Complete Genomics reported yesterday that it has successfully chipped away at the cost of sequencing a genome. Six years ago the cost was $300 million, a million smackers in 2007 and $60,000 last year. Now the company says its researchers completed the task at a cost of about $4,400 for the reagents needed to sequence three genomes.
Complete Genomics boasted last year that it had targeted a $5,000 price tag on sequencing, bringing the price down to the point where drug researchers could affordably include a genomics initiative to better understand disease triggers and the patient populations most likely to respond to new therapies. Ultimately Mountain View, CA-based Complete Genomics and competitors like Pacific Biosciences want to drive the cost down to less than $1,000, hoping to crack open a market in mainstream medicine where patients can afford to use it to analyze their risk of disease and better calculate which meds would be most effective for their condition.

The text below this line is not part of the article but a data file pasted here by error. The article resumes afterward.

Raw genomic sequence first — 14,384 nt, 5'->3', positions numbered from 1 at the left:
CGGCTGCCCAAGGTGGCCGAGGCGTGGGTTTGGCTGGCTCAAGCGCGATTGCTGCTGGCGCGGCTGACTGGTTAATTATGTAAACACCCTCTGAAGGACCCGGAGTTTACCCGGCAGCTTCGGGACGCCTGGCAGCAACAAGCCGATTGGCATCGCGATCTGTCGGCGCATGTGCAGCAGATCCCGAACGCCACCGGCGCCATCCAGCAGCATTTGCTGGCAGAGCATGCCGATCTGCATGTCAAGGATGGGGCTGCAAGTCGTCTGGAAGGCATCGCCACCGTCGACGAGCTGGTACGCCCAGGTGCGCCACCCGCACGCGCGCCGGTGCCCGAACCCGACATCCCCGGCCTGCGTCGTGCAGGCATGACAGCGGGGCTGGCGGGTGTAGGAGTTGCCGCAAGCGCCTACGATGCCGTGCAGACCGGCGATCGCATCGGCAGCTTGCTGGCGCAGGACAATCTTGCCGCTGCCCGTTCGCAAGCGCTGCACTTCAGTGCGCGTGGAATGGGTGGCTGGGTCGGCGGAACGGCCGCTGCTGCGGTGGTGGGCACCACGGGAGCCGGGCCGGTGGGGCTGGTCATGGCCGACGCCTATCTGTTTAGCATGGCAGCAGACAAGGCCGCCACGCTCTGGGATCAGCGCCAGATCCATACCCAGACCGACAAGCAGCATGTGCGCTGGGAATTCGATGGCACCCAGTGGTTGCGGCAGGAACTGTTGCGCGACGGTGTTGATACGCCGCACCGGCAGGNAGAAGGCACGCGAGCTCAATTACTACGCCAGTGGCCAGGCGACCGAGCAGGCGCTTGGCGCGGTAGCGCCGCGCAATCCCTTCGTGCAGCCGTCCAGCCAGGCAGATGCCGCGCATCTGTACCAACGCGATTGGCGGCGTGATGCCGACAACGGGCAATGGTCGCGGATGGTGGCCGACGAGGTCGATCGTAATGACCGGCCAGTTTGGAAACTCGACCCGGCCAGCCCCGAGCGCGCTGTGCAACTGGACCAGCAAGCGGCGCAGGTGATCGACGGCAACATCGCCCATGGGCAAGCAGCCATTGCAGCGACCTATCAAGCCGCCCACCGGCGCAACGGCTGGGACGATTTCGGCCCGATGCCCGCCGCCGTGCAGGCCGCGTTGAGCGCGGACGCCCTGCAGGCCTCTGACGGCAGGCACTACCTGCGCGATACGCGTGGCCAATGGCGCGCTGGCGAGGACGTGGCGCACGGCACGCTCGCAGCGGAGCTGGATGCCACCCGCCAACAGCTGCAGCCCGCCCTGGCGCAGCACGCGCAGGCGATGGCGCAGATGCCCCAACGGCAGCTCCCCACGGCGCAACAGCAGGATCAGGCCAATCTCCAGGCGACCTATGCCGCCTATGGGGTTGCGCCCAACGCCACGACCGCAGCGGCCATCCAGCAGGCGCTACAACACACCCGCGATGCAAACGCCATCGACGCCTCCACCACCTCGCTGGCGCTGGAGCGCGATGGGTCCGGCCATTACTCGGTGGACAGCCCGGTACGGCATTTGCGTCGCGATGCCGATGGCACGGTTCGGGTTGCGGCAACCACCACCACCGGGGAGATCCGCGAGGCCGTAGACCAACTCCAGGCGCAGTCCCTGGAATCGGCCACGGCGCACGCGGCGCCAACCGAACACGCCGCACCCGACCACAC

For Complete Genomics, the drive to economize centers on the use of 200 nanometer DNA balls that assemble into ultra-dense arrays, speeding the analysis of the DNA and holding back on the reagent costs.
"For the first time this will enable large numbers of patients to be sequenced to get to the bottom of thousands of genetically controlled diseases," says Radoje Dramanac, Complete Genomics' chief scientist and the lead author of a paper in Science.
- here's the Complete Genomics' release
- read the piece from ScienceNOW